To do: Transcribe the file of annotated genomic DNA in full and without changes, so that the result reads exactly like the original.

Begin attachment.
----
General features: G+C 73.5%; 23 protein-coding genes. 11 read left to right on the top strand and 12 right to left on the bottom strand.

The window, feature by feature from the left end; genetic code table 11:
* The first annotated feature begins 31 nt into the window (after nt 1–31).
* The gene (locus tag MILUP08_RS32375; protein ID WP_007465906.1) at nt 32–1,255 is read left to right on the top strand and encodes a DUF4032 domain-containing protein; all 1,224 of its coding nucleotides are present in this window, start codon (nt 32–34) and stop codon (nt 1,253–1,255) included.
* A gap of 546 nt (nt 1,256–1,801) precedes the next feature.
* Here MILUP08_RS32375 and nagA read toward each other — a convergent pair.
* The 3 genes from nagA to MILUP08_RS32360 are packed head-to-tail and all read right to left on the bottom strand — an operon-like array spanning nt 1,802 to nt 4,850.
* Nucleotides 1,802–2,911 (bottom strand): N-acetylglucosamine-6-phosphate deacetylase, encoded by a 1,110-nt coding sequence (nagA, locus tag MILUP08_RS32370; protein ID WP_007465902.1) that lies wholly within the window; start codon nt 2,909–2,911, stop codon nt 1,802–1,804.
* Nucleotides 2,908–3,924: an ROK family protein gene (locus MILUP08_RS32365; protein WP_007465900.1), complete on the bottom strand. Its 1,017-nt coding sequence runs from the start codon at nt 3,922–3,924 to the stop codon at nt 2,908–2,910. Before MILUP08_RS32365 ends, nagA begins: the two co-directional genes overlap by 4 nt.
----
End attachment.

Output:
General features: G+C 73.5%; 23 protein-coding genes. 11 read left to right on the top strand and 12 right to left on the bottom strand.

The window, feature by feature from the left end; genetic code table 11:
* The first annotated feature begins 31 nt into the window (after nt 1–31).
* The gene (locus tag MILUP08_RS32375; protein ID WP_007465906.1) at nt 32–1,255 is read left to right on the top strand and encodes a DUF4032 domain-containing protein; all 1,224 of its coding nucleotides are present in this window, start codon (nt 32–34) and stop codon (nt 1,253–1,255) included.
* A gap of 546 nt (nt 1,256–1,801) precedes the next feature.
* Here MILUP08_RS32375 and nagA read toward each other — a convergent pair.
* The 3 genes from nagA to MILUP08_RS32360 are packed head-to-tail and all read right to left on the bottom strand — an operon-like array spanning nt 1,802 to nt 4,850.
* Nucleotides 1,802–2,911 (bottom strand): N-acetylglucosamine-6-phosphate deacetylase, encoded by a 1,110-nt coding sequence (nagA, locus tag MILUP08_RS32370; protein ID WP_007465902.1) that lies wholly within the window; start codon nt 2,909–2,911, stop codon nt 1,802–1,804.
* Nucleotides 2,908–3,924: an ROK family protein gene (locus MILUP08_RS32365; protein WP_007465900.1), complete on the bottom strand. Its 1,017-nt coding sequence runs from the start codon at nt 3,922–3,924 to the stop codon at nt 2,908–2,910. Before MILUP08_RS32365 ends, nagA begins: the two co-directional genes overlap by 4 nt.